• Web and mobile applications must be designed and developed with a focus on user behaviors from day one. User expectations of their experience with an application are higher than ever, especially in the more tactile mobile interactions. This focus needs to start very early and guide application architecture.


  • Test the app before it goes live. Emulation and simulation are the old school way of testing. Move to a real-world test environment with relative ease. Multi-model device clouds. Whenever you are eliminating issues and bugs a developer faces billions of lines of logs. Only 10-15% of issues matter from a mobile perspective, and those account for 80-90% of mobile issues. Prioritize mobile UX because that impacts the bottom line. There is a lot of focus on digital transformation. Organizations need to focus on mobile within digital transformation. Less digital and more mobile transformation. More precise with how to allocate resources. Invest with precision. 
  • Automate the process, especially testing. Dealing with UI development and testing still one of the tricky ones to automate. Selenium is out there with a ton of mobile testing apps. Still two or three holdouts so it’s hard to do UI testing, you need human judgment, and then databases. If an app is running on the desktop, then the web developer worries less about battery and memory usage. There are constraints on mobile apps with power consumption and memory. Testing comes in here as well you may have to measure post-build. There is a way to do mobile development flow and notifications. United Airlines’s mobile app flight status tab with slider to turn on notification and then a second later a modal dialogue telling you you’ve turned is unnecessary, redundant, and irritating. They’re obviously not thinking about UX, the modal dialogue is a nuisance and unnecessary.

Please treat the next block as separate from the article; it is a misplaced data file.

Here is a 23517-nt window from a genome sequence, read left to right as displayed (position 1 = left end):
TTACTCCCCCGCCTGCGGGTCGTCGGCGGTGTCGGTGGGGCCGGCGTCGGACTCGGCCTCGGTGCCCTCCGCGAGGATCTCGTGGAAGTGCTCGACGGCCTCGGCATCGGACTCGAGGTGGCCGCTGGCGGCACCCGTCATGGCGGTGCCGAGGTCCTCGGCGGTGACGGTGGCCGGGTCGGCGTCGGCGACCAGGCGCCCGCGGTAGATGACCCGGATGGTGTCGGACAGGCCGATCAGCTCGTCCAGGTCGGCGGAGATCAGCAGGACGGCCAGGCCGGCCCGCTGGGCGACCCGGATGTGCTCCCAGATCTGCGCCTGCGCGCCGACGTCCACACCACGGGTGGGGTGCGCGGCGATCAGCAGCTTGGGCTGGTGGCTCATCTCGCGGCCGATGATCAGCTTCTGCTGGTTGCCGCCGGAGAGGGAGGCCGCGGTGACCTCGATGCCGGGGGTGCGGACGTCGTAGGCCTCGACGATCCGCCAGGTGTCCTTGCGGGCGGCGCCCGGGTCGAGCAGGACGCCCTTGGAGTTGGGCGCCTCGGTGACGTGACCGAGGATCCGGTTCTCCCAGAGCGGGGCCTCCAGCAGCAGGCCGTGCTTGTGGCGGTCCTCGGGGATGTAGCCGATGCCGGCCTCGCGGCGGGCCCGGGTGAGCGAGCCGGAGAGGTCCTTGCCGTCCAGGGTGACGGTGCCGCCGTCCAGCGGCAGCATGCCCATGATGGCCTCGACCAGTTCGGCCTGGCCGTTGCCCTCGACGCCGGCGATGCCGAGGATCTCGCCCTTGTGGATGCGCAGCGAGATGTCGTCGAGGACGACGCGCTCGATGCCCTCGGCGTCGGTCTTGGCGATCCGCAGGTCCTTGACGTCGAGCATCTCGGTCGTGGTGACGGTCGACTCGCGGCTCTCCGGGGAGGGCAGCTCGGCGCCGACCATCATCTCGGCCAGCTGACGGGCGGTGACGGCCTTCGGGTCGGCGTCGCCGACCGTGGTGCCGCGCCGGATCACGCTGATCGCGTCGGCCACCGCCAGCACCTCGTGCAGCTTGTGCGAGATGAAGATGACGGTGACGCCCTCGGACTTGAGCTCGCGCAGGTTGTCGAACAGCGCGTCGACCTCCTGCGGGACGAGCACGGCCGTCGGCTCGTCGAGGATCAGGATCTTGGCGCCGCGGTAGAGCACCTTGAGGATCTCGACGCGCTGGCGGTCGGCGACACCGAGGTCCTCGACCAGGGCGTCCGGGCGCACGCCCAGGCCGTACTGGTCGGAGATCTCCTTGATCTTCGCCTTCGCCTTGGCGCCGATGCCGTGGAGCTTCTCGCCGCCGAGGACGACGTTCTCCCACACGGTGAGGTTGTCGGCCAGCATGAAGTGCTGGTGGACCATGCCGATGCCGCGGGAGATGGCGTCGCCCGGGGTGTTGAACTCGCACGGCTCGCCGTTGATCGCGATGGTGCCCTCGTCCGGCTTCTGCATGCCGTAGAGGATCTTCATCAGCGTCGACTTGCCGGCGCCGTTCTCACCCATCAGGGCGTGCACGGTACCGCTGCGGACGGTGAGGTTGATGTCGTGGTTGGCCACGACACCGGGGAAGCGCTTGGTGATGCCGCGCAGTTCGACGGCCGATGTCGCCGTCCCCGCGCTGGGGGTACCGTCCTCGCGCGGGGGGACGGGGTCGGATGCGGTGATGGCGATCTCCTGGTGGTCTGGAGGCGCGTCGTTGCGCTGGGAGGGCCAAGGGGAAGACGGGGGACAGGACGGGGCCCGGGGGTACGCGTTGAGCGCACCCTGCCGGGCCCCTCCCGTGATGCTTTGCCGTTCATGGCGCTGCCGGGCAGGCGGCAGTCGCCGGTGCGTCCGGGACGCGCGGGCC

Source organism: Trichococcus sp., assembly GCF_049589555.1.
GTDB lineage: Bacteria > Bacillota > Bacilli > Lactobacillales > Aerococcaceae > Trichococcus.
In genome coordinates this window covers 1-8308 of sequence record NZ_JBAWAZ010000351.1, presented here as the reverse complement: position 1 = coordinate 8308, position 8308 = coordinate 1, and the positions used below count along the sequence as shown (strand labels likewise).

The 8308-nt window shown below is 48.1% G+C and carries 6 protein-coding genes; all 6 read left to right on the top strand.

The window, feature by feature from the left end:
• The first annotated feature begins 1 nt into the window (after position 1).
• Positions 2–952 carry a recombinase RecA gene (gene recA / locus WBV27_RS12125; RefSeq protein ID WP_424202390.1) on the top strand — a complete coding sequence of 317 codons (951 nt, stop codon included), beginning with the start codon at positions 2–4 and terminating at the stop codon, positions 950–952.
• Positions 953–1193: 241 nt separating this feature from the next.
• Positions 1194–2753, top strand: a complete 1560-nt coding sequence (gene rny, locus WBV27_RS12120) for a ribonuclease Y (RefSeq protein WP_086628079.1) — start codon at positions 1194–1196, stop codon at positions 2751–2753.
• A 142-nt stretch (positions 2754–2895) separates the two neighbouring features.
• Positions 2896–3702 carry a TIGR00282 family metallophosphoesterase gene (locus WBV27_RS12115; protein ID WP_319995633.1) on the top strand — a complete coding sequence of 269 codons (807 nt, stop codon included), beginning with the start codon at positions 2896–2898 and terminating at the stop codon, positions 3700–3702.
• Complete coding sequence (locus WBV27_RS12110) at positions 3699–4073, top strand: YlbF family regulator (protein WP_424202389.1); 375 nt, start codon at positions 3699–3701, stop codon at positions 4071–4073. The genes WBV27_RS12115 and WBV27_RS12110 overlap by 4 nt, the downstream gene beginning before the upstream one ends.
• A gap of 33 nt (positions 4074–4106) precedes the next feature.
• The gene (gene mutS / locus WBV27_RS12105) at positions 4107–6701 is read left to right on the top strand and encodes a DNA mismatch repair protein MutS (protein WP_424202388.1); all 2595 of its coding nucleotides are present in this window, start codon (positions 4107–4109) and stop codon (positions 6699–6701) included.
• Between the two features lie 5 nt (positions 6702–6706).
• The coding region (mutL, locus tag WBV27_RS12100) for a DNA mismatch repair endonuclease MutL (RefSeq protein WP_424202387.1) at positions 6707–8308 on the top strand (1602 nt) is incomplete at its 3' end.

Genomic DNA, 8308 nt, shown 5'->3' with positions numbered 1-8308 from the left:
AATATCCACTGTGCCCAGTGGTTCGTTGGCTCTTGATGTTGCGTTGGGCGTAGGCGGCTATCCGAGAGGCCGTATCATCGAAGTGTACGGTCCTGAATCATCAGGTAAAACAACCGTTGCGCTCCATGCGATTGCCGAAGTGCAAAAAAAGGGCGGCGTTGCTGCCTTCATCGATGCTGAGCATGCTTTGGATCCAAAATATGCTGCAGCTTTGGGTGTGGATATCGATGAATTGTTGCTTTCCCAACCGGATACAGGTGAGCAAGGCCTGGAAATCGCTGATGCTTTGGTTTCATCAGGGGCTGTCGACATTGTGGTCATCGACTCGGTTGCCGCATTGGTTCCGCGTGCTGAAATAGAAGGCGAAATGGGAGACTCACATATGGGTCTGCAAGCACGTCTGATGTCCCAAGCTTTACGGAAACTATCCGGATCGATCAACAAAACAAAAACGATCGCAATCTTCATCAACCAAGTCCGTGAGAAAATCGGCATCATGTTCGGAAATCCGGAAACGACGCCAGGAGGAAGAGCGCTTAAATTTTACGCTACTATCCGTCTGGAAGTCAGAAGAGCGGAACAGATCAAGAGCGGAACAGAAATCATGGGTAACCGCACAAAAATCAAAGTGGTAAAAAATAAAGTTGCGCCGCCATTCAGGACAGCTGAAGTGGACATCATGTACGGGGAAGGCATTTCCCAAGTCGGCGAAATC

• The keys to developing more secure web and mobile applications are developer training and automated security testing, producing fast and actionable results. For example, many mobile developers still struggle with the management of potentially sensitive data on the device. The first step is offering guidance through the use of a data classification policy which should classify sensitive data types with the corresponding level of protection required. Based on mobile application security training course recommendations, perhaps using the iOS KeyChain for “Sensitive” data is acceptable, whereas storage of something considered “Highly Sensitive” is explicitly prohibited.


  • There are many platforms and frameworks. Applications need to connect to CRM and ERP systems. Help understand the mobile landscape. 
  • Make sure you’re using trusted libraries and SDKs. Most people are using a combination of in-house, objective C, Java, commercial SDKs, and third-party code with access to your mobile app data. Make sure third-parties are trusted and you know what they are doing with the data they pull from your app.
  • Do both at once. Internal stack and APIs to build mobile and web apps on top they’re just a client to our framework. Use APIs to hook into the backend to freely integrate with their own apps.
  • The expanding variety of devices with changing technology makes it hard to do mobile. There is a line of demarcation, conceptual and technical, encourage clients to focus on APIs and integrations with internal systems. We handle the front-end user interface.
  • Don’t forget long-term supportability and stability. Take the time up front to create a good architecture that will scale and don’t take shortcuts.